Ciara’s Fashion Brand Is About More Than Clothes

House of LR&C, which encompasses three different lines, is on a mission to change fashion from the inside.

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When Ciara set out to add fashion designer to her long list of titles and accomplishments, it wasn’t about checking a box or building up her personal brand. It was about creating something that could lead toward a more sustainable fashion industry. For her, The House of LR&C Fashion — which encompasses her women’s brand LITA, her husband Russell Wilson’s brand Good Man Brand, and their gender-neutral line, Human Kind — was about a larger mission.

“We wanted to take a different approach. We talked about democratizing fashion … We knew our mission ultimately was to impact people through it.” Ciara exclusively told InStyle after her panel discussion at the United Nations Conscious Fashion and Lifestyle Network Annual Meeting last week, co-convened by the Fashion Impact Fund and the United Nations Office for Partnerships. “Even starting with the name, ‘Love, Respect, and Care.’ Those are very, very important words to us,” Ciara explained, adding that she and Wilson came up with it together. She was at the UN along with the brand’s Chief Sustainability Officer, Therese Hayes, and Chief Marketing Officer, Janelle Shiplett, to discuss how her brand has put sustainability into the foundation of the business.

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“We started up top with the game-changing mindset. We were very bold about it and stern about it,” she explained. “Our goal to impact is a unique thing. It is not common amongst most fashion brands to necessarily have that drive of impact.”

About that impact: The company is B-Corp certified, meaning it has met strict standards for transparency and accountability in terms of social and environmental performance. They have a code of conduct for their manufacturers and work with several different auditing partners to ensure it’s being met. And they work on small collections using materials like organic cotton and recycled wool, and encourage product longevity with their customers. They also give 3% of profits to their Why Not You Foundation, a nonprofit dedicated to education, children’s health, fighting poverty, and empowering marginalized youth.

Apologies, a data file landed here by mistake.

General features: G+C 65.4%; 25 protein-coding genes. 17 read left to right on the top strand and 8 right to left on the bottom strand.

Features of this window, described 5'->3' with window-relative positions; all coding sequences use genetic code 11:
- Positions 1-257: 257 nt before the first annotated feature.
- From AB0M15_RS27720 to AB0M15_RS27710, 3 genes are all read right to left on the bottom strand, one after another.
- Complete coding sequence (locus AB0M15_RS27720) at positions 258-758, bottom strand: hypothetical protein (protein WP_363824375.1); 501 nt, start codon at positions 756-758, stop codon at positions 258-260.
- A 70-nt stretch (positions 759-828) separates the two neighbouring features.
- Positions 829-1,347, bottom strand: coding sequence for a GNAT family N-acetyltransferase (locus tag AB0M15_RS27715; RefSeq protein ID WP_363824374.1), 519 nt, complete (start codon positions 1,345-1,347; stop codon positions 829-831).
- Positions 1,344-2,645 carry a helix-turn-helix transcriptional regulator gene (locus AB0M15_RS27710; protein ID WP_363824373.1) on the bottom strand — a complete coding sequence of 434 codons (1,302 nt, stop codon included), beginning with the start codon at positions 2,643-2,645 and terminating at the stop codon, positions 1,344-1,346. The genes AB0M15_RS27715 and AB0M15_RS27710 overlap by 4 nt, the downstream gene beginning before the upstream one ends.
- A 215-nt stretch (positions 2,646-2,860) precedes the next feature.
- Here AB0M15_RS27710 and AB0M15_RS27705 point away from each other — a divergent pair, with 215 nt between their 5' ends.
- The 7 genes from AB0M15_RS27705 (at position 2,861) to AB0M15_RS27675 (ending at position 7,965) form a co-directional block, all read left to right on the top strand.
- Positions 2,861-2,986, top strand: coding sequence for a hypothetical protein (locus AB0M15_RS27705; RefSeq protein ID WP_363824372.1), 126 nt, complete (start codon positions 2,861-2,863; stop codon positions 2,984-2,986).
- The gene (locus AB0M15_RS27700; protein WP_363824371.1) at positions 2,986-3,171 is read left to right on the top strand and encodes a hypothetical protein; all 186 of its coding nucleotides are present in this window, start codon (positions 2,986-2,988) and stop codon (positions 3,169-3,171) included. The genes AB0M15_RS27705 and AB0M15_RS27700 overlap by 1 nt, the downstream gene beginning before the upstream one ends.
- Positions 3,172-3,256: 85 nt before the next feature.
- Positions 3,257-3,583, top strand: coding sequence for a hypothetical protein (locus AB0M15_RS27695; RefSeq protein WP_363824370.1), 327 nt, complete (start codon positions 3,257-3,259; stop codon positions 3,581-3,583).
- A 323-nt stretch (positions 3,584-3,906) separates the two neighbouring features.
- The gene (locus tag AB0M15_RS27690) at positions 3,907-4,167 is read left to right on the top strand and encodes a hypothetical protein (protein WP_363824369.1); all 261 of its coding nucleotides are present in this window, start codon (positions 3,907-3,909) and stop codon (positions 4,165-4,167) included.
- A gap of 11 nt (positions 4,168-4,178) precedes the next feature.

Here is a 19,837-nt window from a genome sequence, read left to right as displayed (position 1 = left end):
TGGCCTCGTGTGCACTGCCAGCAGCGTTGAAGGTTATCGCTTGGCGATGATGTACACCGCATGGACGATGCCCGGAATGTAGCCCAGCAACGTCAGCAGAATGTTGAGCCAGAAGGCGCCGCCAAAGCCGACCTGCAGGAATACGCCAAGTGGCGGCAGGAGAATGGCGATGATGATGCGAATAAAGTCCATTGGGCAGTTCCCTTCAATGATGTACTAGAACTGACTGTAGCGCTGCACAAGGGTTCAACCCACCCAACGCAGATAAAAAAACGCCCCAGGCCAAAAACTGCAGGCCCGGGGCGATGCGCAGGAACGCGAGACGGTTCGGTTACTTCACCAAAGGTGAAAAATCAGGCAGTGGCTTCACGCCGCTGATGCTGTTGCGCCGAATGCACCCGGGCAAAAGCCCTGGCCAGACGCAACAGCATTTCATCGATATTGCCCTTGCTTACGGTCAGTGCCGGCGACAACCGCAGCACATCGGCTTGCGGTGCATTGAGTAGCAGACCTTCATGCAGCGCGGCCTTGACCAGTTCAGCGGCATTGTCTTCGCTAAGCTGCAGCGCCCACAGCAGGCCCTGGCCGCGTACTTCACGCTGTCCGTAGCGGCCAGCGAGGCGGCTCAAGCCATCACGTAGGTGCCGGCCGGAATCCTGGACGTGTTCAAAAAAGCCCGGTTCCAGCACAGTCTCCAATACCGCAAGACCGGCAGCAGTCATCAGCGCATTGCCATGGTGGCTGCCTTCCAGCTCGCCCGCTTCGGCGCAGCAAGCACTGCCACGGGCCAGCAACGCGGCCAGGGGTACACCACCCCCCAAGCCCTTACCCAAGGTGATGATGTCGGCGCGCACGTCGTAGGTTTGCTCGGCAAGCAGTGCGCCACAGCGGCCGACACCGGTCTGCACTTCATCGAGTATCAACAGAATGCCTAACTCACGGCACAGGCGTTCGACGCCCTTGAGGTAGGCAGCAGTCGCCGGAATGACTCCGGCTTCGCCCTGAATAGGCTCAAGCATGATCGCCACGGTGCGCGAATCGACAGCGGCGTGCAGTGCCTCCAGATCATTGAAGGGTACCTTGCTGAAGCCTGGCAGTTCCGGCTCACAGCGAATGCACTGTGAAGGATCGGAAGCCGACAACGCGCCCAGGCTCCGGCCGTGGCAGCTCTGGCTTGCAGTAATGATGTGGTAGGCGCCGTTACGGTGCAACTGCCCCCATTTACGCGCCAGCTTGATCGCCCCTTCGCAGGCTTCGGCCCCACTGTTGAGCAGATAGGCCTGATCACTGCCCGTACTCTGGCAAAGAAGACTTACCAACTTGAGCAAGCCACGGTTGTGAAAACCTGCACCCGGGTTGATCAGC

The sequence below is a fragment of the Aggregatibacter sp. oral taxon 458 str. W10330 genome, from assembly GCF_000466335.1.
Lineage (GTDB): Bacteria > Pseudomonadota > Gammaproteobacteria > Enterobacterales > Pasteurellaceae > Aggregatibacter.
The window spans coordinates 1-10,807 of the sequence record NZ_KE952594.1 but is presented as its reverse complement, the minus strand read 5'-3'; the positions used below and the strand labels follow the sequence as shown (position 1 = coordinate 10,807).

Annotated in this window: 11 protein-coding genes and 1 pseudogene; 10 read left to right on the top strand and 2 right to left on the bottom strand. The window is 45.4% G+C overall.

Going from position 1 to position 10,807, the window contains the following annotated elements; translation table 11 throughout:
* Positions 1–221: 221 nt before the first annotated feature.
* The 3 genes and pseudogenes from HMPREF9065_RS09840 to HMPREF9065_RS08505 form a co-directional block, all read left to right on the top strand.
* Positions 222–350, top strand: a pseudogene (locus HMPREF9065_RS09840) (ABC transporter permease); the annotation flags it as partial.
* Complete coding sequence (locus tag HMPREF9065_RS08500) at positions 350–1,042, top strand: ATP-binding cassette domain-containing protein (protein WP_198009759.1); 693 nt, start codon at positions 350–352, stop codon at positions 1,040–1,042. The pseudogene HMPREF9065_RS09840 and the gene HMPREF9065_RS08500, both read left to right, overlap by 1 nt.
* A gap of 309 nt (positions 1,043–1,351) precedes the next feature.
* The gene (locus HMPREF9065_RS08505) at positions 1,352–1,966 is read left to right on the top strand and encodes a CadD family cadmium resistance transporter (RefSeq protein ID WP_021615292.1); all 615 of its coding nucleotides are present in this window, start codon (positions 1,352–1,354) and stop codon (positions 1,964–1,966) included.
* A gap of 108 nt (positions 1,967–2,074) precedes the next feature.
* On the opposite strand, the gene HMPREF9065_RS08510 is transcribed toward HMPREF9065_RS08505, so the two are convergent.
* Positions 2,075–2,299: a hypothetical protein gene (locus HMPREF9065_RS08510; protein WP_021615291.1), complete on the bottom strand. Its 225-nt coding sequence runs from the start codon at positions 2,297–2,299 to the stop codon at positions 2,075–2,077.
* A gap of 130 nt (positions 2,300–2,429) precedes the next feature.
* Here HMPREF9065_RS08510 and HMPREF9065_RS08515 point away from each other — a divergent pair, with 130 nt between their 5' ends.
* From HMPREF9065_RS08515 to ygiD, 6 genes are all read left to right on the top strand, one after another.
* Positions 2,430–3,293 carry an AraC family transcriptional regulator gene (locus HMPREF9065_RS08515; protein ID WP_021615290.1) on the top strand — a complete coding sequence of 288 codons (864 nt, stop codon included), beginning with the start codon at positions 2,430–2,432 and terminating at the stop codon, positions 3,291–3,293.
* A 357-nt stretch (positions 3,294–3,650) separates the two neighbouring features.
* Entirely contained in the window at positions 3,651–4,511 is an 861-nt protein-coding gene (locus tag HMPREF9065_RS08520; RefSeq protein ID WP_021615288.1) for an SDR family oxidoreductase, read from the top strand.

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Hayes, the House of LR+C’s CSO, explained that because the brand started in 2020 at the height of the COVID-19 outbreak, it actually allowed them to take their time in finding the right partners to achieve these goals. “We work with a third-party audit firm called Elevate that goes in and sort of checks the checker and makes sure that we’re actually doing the things that we say we’re going to do — which I think is very important in this time with Greenwashing — to be able to not only create and try to do those things, but to make sure they’re actually getting done,” she said.

On the marketing side, Shiplett said that communicating honestly is also part of the sustainability mission. “It’s progress over perfection,” she said. “I think it’s that balance of making sure that we are really open and sharing and that we’re also giving a place of where there’s a double click, where we’re really honest about what we’re doing and what our commitments are and where we’re at.”

While addressing fashion’s problems with unfair labor practices, waste, and reliance on toxic materials were always among the goals, Ciara admitted she had a learning curve. “All I knew was fashion. That’s how I expressed myself in my world and what I do. It’s all about the look. You’re not thinking about those other things,” she said. She also said learning about fast fashion helped her understand that her prices needed to be a little bit higher in order to have better materials and factories. (LITA ranges from around $200-$1000.)

Regarding design, function was an important element in every piece — something she said she learned in her “other job” as a musician. The collection consists of comfortable suiting — Ciara wore a yellow blazer and coordinating flare pants to the panel — and her team had on different variations of their leather products. The leather leggings, in particular, “give your tushy little lift,” she said. They also have black combat boots that she said were a favorite, and and easy boiler suits that feature an office- (and U.N.-) friendly tuxedo silhouette.

One thing that is for certain: Fashion is a complicated business, and while it is one of the greatest forms of expression, it is also the cause of so many environmental and social problems. And that’s something that brands can no longer ignore. “I’m just excited for what the future of fashion, I’m very proud to be at the forefront of it with our team at The House of LR&C because we really are passionate about what we’re doing, and we believe in what we’re doing,” the singer said, adding, “The world wants better.”

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